Watch: VFX Breakdown Video from Villeneuve's 'Blade Runner 2049'
Get a load of this, movie fans. Whether you are happy with the movie or not, there's no denying that Denis Villeneuve's Blade Runner 2049 is one of the most visually astounding movies of this year. Part of this is thanks to master cinematographer Roger Deakins and the entire crew who designed and developed the movie, building giant practical sets along with massive, complex lighting rigs. The other part of the visual experience comes from the extraordinary, seamless visual effects (aka VFX) that make the world complete. VFX studio Rodeo FX, based mostly out of Montreal, has released a breakdown video showing off their work on the movie. It also gives a behind-the-scenes look at how big all the sets were, and how much VFX work went on top of them to make it all seem so real. I love watching these kind of videos. Sit back, relax & enjoy.
Here's the impressive VFX breakdown video from Rodeo FX for Denis Villeneuve's Blade Runner 2049:
Thanks to SlashFilm for the tip on this. Video direct from Rodeo FX's YouTube. Follow them @FXRodeo.
You can watch the first teaser for Blade Runner 2049 here, or the second trailer / featurette / third trailer.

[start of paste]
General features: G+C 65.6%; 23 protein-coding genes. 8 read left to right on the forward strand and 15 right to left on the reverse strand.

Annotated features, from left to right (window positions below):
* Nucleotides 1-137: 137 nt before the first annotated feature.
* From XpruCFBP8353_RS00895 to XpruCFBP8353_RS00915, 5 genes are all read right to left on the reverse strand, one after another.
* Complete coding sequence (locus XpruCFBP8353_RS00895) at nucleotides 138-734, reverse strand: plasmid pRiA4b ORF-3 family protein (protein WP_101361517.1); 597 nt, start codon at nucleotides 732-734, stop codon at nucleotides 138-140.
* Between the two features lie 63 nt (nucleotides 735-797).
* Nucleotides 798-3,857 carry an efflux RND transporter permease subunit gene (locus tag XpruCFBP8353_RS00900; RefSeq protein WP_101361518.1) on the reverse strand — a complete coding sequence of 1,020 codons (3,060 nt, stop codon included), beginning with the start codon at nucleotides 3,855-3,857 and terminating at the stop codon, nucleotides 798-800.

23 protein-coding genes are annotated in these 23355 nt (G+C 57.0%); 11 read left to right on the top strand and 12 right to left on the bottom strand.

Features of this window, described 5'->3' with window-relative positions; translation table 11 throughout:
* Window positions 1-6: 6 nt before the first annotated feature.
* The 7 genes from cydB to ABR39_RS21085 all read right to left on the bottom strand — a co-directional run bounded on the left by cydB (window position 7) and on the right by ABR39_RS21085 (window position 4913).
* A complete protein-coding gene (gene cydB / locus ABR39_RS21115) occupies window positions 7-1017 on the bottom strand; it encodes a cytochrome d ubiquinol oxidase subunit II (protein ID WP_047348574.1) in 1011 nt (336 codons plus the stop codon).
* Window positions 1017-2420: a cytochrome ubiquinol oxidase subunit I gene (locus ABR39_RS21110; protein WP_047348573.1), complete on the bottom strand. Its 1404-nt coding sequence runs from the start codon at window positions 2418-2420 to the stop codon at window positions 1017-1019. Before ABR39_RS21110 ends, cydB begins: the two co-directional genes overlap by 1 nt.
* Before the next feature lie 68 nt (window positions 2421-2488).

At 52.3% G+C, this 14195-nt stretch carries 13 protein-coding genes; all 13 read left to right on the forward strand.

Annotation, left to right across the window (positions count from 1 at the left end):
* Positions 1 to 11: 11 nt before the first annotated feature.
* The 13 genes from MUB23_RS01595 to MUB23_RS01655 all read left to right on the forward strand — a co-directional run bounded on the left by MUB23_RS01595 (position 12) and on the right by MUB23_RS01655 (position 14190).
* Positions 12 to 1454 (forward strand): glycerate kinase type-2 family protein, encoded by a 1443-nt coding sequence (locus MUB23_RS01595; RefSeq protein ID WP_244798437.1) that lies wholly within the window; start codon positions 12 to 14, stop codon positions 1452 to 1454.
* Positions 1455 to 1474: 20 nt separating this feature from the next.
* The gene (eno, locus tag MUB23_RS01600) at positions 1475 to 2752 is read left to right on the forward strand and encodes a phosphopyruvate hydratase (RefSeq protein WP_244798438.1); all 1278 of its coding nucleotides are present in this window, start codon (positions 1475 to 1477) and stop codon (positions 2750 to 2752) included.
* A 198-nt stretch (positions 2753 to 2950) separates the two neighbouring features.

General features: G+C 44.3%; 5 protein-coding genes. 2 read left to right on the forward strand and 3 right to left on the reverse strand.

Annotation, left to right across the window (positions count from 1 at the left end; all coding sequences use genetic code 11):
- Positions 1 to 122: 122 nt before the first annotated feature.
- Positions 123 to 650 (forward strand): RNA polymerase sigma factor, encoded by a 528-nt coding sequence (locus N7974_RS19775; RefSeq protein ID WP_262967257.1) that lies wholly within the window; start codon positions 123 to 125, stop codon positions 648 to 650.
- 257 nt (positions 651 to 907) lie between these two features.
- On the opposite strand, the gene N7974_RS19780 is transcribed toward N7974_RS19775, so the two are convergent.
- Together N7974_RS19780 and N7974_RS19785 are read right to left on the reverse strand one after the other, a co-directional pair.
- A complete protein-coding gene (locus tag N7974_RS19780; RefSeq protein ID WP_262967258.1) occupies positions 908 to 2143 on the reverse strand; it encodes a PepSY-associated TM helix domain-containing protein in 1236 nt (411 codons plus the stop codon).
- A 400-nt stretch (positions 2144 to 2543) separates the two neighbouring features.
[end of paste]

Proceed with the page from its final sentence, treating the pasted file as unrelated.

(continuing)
Thirty years after the events of the first science fiction film, a new blade runner, LAPD Officer K (Ryan Gosling), unearths a long-buried secret that has the potential to plunge what’s left of society into chaos. K’s discovery leads him on a quest to find Rick Deckard (Harrison Ford), a former LAPD blade runner who has been missing for 30 years. Blade Runner 2049 is directed by Quebecois filmmaker Denis Villeneuve, of the films Polytechnique, Incendies, Prisoners, Enemy, Sicario and Arrival previously. The screenplay is by Hampton Fancher and Michael Green; based on a story by Ridley Scott and Hampton Fancher; adapted from Philip K. Dick's novel "Do Androids Dream of Electric Sheep?". Warner Bros released Blade Runner 2049 in theaters initially on October 6th this year. For more info follow @bladerunner. Impressive, right?